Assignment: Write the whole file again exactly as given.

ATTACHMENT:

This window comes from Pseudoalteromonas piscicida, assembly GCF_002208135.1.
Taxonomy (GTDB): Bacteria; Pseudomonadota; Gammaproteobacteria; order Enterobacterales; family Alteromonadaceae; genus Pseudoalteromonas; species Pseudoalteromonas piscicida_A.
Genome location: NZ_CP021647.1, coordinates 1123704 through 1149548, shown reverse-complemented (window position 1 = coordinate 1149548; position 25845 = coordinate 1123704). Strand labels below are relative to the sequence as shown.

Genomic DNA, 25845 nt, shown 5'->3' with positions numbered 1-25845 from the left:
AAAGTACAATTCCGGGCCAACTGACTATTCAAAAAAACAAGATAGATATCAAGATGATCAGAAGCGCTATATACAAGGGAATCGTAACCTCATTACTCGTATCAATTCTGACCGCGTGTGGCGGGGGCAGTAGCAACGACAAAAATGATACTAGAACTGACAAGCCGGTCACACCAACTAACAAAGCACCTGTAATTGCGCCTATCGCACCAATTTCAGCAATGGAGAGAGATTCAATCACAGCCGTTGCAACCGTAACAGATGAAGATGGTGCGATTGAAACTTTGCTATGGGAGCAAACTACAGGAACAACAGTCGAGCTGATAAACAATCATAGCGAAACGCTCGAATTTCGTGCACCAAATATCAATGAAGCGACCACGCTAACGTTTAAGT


This window comes from Pseudoalteromonas piscicida, assembly GCF_002208135.1.
Taxonomy (GTDB): Bacteria; Pseudomonadota; Gammaproteobacteria; order Enterobacterales; family Alteromonadaceae; genus Pseudoalteromonas; species Pseudoalteromonas piscicida_A.
Genome location: NZ_CP021647.1, coordinates 1123704 through 1149548, shown reverse-complemented (window position 1 = coordinate 1149548; position 25845 = coordinate 1123704). Strand labels below are relative to the sequence as shown.

Genomic DNA, 25845 nt, shown 5'->3' with positions numbered 1-25845 from the left:
AAAGTACAATTCCGGGCCAACTGACTATTCAAAAAAACAAGATAGATATCAAGATGATCAGAAGCGCTATATACAAGGGAATCGTAACCTCATTACTCGTATCAATTCTGACCGCGTGTGGCGGGGGCAGTAGCAACGACAAAAATGATACTAGAACTGACAAGCCGGTCACACCAACTAACAAAGCACCTGTAATTGCGCCTATCGCACCAATTTCAGCAATGGAGAGAGATTCAATCACAGCCGTTGCAACCGTAACAGATGAAGATGGTGCGATTGAAACTTTGCTATGGGAGCAAACTACAGGAACAACAGTCGAGCTGATAAACAATCATAGCGAAACGCTCGAATTTCGTGCACCAAATATCAATGAAGCGACCACGCTAACGTTTAAGT